Young Guns had Lou Diamond Phillips, half-Navajo, for ethnic street-cred, and they thought they better have an ethnic minority character here too, postively portrayed. Even these film makers probably hadn’t got the brazenness to have an African-American in Jesse and Frank’s company, so they invented Comanche Tom (Nathaniel Arcand) to be one of the guys and accepted as an equal.
Farrell, Macht & Co were taken to a cowboy camp near LA before filming, in order to learn how to ride and shoot. Farrell said, “We hung out with a lot of cowboys and drank a lot of bottles of Coors Light.”
There’s a dance, naturally, but it’s not a patch on the one in The Long Riders. No Ry Cooder here. They try loud rock music, à la Young Guns, and they also take up the worst feature of Young Guns, the stupid phew-phew noises when characters twirl guns or knives, but the picture doesn’t come near those 80s ones. Young Guns and its sequel weren’t wonderful Westerns but at least they had zip. This one is plain turgid.
There’s a fair bit of crashing through store windows, as quotation, presumably, though happily it’s gang members who do the crashing, on foot, not poor horses.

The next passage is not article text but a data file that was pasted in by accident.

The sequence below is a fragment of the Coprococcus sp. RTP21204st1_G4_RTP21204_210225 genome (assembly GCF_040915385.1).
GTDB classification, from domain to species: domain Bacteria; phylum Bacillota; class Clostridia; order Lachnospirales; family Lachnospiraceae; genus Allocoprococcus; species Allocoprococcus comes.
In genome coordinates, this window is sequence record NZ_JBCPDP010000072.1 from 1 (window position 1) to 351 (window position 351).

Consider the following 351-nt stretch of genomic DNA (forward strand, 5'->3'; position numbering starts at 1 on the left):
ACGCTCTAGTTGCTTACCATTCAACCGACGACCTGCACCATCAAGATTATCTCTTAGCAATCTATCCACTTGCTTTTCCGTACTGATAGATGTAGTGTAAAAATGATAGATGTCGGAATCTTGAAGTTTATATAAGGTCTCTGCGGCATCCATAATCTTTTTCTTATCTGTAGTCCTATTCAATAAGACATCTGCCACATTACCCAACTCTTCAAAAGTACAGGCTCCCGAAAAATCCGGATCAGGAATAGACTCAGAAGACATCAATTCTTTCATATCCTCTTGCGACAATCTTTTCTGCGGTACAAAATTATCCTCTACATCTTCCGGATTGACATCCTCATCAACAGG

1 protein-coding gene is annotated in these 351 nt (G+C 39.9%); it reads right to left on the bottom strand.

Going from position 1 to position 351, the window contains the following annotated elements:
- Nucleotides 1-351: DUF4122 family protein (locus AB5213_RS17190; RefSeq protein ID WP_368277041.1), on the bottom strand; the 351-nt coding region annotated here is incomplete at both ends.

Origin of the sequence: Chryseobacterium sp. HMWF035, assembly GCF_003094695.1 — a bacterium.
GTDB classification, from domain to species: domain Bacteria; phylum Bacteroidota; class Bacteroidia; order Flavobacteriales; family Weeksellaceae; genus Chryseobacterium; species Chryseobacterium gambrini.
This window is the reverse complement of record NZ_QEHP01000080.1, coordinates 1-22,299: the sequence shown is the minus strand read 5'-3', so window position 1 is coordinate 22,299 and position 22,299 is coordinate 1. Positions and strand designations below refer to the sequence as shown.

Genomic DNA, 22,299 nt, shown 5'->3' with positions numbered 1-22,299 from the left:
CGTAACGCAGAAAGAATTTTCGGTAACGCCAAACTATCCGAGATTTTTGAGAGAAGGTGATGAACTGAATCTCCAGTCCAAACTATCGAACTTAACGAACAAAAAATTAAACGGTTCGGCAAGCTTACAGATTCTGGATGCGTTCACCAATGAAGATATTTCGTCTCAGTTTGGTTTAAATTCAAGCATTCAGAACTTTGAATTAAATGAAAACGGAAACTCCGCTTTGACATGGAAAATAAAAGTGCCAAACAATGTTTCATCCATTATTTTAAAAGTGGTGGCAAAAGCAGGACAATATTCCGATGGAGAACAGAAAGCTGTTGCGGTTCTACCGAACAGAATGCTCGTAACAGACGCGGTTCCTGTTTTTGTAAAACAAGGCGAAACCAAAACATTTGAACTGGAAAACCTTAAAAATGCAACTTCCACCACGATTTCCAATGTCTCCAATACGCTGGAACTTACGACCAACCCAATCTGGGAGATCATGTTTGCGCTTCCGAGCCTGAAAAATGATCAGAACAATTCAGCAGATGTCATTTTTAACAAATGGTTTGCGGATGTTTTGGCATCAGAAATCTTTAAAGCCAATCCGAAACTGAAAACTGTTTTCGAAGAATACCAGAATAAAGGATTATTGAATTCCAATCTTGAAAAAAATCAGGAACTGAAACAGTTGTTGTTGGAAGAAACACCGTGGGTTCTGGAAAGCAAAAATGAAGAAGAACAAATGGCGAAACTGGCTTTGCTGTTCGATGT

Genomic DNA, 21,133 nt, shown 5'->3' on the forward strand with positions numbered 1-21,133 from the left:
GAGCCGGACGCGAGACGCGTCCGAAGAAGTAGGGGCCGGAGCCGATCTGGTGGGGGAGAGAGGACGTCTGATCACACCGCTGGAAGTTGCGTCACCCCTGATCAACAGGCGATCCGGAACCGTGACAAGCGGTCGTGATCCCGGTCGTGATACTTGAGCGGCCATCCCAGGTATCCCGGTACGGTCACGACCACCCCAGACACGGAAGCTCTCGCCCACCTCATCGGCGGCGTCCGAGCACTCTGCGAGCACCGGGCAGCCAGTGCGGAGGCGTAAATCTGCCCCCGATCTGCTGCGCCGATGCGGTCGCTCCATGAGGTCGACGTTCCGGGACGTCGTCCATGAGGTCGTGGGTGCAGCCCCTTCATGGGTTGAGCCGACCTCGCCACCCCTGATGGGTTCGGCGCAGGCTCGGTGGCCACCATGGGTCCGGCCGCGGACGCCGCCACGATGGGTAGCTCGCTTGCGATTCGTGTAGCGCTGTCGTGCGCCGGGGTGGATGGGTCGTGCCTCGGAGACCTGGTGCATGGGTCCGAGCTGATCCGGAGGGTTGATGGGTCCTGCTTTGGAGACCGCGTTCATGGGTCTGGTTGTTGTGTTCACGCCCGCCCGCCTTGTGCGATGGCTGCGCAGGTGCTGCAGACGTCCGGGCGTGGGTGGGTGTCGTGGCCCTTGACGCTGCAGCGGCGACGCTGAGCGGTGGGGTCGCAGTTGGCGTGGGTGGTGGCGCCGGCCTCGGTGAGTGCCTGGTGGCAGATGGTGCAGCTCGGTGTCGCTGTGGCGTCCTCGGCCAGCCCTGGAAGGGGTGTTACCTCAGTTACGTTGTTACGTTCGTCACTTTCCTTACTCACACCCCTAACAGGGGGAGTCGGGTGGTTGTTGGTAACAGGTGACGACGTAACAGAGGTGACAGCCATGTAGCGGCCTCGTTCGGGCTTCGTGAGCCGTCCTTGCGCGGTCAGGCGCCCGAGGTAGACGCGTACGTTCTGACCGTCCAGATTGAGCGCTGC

Naturally, the James gang do charitable acts, giving money to farmers and such. There’s hardly an old cliché that isn’t trotted out, really.
They built a Western town specially and shooting lasted 65 days. No wonder the budget spiraled. It got to $35m. Unfortunately, on release in August 2001 the picture made $14m. Oops.
The critics were for once unanimous. Entertainment Weekly called it a “six-gun dud”, Boxoffice said it was “so devoid of narrative, it plays like a prolonged version of the Wild West stunt show at Knott’s Berry Farm”, the New York Times said that it “may be simple, but it’s also simple-minded”, the San Francisco Chronicle remarked that “This plot leaves ample room for viewers to sweat the small stuff, like whether Trevor Nunn’s score is more Marines ad or deodorant commercial” and Roger Ebert said, “For years there have been reports of the death of the Western. Now comes American Outlaws, proof that even the B-Western is dead.”
You will only watch this movie if you are a dedicated completist and feel the need to see every Jesse James picture ever made. Oh, you too?
If you really insist, it’s on Netflix.
Johnny Boggs, in his excellent Jesse James and the Movies, says, “A dismal failure, American Outlaws could well be the worst movie about Jesse ever made.”
I see Johnny’s point, though he may have been forgetting the 1966 Embassy Pictures epic Jesse James Meet’s Frankenstein’s Daughter.
American Outlaws was an artistic, historical, critical and commercial dud.